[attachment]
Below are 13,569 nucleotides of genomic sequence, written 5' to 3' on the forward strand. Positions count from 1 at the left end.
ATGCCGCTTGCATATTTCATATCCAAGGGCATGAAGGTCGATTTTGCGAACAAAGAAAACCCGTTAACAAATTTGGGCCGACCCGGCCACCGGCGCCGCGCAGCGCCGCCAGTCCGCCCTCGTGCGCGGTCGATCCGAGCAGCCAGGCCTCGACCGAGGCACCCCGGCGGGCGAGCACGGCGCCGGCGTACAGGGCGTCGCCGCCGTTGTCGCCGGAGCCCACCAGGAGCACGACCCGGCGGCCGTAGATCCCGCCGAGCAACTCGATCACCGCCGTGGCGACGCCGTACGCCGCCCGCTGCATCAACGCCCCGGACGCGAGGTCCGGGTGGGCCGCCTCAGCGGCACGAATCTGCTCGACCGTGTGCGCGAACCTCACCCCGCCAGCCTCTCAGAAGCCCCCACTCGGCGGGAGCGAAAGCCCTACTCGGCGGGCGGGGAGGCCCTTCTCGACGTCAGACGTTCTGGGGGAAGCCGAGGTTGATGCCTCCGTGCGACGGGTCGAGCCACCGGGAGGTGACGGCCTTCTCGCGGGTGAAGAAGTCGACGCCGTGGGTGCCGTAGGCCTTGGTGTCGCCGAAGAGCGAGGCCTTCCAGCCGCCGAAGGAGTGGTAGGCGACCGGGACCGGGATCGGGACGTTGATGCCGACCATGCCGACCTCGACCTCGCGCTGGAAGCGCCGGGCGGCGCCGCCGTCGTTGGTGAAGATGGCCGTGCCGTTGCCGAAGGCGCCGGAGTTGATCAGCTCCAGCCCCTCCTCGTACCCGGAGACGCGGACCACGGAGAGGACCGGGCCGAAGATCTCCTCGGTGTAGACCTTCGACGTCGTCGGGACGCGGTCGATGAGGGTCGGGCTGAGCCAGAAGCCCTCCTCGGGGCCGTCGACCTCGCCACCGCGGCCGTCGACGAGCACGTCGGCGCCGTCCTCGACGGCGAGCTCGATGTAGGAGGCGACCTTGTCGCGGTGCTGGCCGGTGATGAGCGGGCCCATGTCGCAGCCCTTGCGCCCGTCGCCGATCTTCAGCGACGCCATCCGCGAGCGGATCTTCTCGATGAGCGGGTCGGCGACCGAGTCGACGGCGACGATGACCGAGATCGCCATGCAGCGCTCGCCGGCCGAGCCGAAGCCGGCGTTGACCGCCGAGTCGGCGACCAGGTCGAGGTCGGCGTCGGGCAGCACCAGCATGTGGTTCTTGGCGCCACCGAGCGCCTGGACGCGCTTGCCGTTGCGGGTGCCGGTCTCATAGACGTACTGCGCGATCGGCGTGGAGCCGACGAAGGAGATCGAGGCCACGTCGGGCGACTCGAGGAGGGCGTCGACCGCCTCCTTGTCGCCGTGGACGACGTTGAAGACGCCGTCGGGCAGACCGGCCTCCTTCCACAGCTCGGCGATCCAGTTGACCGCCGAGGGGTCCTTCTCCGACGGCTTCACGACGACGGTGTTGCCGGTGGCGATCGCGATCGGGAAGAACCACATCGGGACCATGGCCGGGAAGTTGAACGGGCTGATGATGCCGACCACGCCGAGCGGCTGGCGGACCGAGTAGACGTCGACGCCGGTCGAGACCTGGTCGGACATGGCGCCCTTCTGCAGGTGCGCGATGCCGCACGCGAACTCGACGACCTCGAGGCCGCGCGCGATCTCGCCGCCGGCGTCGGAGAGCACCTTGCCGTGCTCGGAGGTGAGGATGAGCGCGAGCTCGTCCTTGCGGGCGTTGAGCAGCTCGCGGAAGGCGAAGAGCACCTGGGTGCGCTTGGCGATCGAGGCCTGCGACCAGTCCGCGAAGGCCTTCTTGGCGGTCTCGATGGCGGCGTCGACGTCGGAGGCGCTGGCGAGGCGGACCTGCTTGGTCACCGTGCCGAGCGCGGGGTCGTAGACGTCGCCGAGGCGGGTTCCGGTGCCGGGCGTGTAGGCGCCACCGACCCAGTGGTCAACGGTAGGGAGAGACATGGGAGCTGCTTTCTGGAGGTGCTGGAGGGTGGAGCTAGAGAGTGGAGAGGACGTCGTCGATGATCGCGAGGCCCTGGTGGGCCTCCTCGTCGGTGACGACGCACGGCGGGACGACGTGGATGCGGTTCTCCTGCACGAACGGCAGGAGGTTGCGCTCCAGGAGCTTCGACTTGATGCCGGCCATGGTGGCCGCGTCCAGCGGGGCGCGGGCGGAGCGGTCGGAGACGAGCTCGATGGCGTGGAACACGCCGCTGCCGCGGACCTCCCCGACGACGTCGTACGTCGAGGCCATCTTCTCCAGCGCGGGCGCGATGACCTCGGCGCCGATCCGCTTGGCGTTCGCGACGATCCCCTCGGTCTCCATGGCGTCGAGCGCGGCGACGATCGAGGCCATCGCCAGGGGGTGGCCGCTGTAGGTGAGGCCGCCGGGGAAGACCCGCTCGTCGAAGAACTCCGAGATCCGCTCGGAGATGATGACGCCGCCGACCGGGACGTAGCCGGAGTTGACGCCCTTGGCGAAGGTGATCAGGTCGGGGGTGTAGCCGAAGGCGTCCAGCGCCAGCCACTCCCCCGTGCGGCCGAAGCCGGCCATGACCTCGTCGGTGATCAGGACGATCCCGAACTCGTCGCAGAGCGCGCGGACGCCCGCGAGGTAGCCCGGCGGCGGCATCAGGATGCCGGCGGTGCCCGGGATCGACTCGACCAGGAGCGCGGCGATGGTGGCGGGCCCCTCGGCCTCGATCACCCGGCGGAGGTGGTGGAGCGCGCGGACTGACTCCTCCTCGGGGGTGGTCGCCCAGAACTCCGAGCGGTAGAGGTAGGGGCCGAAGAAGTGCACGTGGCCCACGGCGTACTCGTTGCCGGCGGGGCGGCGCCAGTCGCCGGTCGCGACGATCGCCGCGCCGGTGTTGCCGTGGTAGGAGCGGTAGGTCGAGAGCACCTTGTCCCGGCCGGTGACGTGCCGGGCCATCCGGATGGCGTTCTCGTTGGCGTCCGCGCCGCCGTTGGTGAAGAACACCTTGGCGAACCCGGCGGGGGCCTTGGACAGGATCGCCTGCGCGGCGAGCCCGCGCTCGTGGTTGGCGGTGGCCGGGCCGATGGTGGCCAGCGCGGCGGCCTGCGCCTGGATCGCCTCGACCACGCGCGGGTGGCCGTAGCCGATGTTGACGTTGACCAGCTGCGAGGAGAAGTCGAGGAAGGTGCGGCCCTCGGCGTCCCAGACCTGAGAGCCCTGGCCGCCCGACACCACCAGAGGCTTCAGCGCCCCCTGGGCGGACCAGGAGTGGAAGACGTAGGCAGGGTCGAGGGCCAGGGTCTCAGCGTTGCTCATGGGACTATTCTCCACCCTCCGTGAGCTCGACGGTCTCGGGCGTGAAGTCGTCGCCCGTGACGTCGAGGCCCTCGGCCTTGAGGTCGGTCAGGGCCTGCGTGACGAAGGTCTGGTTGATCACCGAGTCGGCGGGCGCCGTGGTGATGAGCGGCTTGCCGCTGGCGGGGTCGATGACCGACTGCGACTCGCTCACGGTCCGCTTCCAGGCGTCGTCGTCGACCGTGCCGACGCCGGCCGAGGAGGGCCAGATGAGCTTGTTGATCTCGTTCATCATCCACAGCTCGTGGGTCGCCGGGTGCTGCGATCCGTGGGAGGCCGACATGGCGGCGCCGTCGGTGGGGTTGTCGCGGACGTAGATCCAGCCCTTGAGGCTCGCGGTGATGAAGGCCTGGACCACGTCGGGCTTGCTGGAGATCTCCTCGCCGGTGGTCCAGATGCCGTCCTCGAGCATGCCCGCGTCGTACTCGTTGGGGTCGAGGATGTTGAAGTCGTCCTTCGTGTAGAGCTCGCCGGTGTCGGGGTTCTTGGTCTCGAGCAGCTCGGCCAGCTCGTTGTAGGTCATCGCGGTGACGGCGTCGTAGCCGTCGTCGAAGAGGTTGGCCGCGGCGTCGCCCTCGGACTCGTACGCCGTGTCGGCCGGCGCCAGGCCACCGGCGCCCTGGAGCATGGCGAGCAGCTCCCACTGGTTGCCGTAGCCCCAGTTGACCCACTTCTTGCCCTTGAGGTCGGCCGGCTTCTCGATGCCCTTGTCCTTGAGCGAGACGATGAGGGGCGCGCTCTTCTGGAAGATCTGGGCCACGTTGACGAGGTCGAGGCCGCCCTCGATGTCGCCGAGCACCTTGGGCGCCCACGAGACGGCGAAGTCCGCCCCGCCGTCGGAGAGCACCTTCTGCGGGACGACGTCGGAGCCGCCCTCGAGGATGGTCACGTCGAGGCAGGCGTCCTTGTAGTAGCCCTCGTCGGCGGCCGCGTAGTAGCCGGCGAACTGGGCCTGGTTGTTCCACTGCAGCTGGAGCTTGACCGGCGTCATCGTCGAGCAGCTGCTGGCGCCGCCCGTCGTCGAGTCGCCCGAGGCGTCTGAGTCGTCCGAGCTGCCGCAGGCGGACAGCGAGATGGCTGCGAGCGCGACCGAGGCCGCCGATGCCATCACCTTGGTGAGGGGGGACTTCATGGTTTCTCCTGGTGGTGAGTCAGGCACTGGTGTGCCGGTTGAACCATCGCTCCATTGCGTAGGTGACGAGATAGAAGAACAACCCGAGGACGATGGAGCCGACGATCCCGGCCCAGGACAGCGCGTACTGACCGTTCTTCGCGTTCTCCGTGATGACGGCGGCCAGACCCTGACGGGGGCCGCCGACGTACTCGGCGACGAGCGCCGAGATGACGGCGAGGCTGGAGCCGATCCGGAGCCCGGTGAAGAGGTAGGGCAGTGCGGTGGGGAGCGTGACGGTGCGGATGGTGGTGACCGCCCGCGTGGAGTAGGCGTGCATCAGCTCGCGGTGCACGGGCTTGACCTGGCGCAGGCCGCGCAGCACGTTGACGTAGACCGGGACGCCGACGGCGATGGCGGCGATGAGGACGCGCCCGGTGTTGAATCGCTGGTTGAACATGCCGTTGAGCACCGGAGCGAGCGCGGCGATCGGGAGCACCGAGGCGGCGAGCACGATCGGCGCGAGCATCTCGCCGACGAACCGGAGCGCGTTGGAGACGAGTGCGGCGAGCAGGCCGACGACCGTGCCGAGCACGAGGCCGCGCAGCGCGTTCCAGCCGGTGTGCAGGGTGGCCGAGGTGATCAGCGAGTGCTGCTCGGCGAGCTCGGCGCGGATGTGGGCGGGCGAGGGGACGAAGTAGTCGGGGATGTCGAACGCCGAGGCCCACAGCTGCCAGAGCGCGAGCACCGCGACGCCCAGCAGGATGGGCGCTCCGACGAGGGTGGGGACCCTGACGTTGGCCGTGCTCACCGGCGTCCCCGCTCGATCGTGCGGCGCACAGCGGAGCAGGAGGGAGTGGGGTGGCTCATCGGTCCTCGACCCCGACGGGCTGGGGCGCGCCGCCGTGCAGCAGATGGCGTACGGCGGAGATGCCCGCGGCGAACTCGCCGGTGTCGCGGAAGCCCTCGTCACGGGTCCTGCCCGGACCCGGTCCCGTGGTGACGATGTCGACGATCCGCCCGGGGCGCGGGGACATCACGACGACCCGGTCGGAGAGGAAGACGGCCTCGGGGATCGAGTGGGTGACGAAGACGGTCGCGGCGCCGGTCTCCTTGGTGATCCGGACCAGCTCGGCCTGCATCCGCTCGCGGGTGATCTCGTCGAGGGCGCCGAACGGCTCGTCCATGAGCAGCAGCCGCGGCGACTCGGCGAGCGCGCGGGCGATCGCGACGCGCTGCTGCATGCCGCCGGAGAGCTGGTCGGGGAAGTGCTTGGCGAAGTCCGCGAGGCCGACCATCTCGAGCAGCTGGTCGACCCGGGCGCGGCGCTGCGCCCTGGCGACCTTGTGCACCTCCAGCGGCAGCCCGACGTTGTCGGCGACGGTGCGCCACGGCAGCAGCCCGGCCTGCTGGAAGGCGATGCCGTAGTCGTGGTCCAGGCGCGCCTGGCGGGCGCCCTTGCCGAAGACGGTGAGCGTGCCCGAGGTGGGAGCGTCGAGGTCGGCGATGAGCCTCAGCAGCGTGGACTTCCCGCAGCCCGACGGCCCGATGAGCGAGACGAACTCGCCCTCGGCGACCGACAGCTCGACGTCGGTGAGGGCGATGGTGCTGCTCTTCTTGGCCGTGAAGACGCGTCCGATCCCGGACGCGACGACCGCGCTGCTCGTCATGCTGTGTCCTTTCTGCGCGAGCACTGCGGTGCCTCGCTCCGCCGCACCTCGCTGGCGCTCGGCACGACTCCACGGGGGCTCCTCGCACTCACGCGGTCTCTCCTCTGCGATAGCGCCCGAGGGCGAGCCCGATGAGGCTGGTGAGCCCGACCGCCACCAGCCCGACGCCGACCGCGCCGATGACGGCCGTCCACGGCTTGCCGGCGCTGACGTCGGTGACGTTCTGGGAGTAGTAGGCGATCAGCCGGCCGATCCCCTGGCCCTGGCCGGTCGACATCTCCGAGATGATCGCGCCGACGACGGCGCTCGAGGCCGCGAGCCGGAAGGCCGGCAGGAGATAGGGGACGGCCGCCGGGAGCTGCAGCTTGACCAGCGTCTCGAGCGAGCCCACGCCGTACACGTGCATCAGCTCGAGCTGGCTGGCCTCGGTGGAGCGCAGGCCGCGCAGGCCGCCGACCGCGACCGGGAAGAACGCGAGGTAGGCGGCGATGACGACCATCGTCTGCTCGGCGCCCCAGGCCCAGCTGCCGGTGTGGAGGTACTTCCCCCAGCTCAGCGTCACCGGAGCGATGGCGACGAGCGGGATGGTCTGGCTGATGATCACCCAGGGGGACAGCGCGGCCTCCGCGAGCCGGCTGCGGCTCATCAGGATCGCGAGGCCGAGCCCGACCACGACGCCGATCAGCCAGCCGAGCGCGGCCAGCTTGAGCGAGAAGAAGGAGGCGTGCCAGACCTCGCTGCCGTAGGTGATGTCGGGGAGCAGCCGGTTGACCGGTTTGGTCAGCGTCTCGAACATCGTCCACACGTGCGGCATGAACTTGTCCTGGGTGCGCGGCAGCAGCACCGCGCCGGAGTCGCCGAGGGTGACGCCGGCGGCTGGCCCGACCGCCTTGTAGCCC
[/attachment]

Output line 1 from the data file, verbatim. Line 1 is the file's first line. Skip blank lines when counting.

Below are 13,569 nucleotides of genomic sequence, written 5' to 3' on the forward strand. Positions count from 1 at the left end.